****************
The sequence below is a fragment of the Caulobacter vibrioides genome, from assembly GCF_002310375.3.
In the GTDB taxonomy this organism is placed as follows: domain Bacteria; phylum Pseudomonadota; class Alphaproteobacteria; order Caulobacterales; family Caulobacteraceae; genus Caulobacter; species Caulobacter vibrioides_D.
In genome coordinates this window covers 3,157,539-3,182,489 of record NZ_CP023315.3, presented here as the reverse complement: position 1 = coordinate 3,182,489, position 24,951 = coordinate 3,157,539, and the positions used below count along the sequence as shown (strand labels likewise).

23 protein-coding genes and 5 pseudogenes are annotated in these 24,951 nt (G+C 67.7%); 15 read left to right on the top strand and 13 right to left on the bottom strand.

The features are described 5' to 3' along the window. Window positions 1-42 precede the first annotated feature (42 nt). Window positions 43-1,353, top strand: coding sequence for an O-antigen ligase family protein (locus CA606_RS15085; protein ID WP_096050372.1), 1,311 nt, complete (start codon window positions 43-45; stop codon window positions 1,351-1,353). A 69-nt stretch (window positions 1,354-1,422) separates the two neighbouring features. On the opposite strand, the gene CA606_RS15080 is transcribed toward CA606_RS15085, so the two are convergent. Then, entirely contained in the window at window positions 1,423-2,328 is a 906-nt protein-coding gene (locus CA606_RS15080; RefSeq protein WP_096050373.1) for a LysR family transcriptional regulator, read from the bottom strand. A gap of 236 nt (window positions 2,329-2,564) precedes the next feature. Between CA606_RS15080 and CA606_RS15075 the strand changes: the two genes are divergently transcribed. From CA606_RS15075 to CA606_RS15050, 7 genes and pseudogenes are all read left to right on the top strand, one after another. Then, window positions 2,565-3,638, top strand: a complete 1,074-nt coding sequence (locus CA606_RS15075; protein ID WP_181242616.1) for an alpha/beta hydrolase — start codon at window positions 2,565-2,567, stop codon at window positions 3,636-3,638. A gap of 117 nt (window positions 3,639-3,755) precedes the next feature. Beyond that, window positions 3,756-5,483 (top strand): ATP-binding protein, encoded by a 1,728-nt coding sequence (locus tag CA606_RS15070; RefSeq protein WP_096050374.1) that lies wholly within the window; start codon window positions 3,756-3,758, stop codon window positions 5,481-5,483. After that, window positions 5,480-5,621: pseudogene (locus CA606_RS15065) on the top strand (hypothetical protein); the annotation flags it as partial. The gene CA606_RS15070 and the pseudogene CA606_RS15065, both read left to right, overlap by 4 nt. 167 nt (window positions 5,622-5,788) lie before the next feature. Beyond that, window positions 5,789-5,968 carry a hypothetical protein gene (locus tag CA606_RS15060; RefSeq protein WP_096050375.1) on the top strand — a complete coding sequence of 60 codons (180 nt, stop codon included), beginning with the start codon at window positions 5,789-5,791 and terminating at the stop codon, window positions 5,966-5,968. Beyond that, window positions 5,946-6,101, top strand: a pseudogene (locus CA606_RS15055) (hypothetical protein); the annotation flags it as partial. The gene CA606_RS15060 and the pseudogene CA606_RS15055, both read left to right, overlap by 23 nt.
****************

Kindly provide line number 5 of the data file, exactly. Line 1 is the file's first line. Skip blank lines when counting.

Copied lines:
The features are described 5' to 3' along the window. Window positions 1-42 precede the first annotated feature (42 nt). Window positions 43-1,353, top strand: coding sequence for an O-antigen ligase family protein (locus CA606_RS15085; protein ID WP_096050372.1), 1,311 nt, complete (start codon window positions 43-45; stop codon window positions 1,351-1,353). A 69-nt stretch (window positions 1,354-1,422) separates the two neighbouring features. On the opposite strand, the gene CA606_RS15080 is transcribed toward CA606_RS15085, so the two are convergent. Then, entirely contained in the window at window positions 1,423-2,328 is a 906-nt protein-coding gene (locus CA606_RS15080; RefSeq protein WP_096050373.1) for a LysR family transcriptional regulator, read from the bottom strand. A gap of 236 nt (window positions 2,329-2,564) precedes the next feature. Between CA606_RS15080 and CA606_RS15075 the strand changes: the two genes are divergently transcribed. From CA606_RS15075 to CA606_RS15050, 7 genes and pseudogenes are all read left to right on the top strand, one after another. Then, window positions 2,565-3,638, top strand: a complete 1,074-nt coding sequence (locus CA606_RS15075; protein ID WP_181242616.1) for an alpha/beta hydrolase — start codon at window positions 2,565-2,567, stop codon at window positions 3,636-3,638. A gap of 117 nt (window positions 3,639-3,755) precedes the next feature. Beyond that, window positions 3,756-5,483 (top strand): ATP-binding protein, encoded by a 1,728-nt coding sequence (locus tag CA606_RS15070; RefSeq protein WP_096050374.1) that lies wholly within the window; start codon window positions 3,756-3,758, stop codon window positions 5,481-5,483. After that, window positions 5,480-5,621: pseudogene (locus CA606_RS15065) on the top strand (hypothetical protein); the annotation flags it as partial. The gene CA606_RS15070 and the pseudogene CA606_RS15065, both read left to right, overlap by 4 nt. 167 nt (window positions 5,622-5,788) lie before the next feature. Beyond that, window positions 5,789-5,968 carry a hypothetical protein gene (locus tag CA606_RS15060; RefSeq protein WP_096050375.1) on the top strand — a complete coding sequence of 60 codons (180 nt, stop codon included), beginning with the start codon at window positions 5,789-5,791 and terminating at the stop codon, window positions 5,966-5,968. Beyond that, window positions 5,946-6,101, top strand: a pseudogene (locus CA606_RS15055) (hypothetical protein); the annotation flags it as partial. The gene CA606_RS15060 and the pseudogene CA606_RS15055, both read left to right, overlap by 23 nt.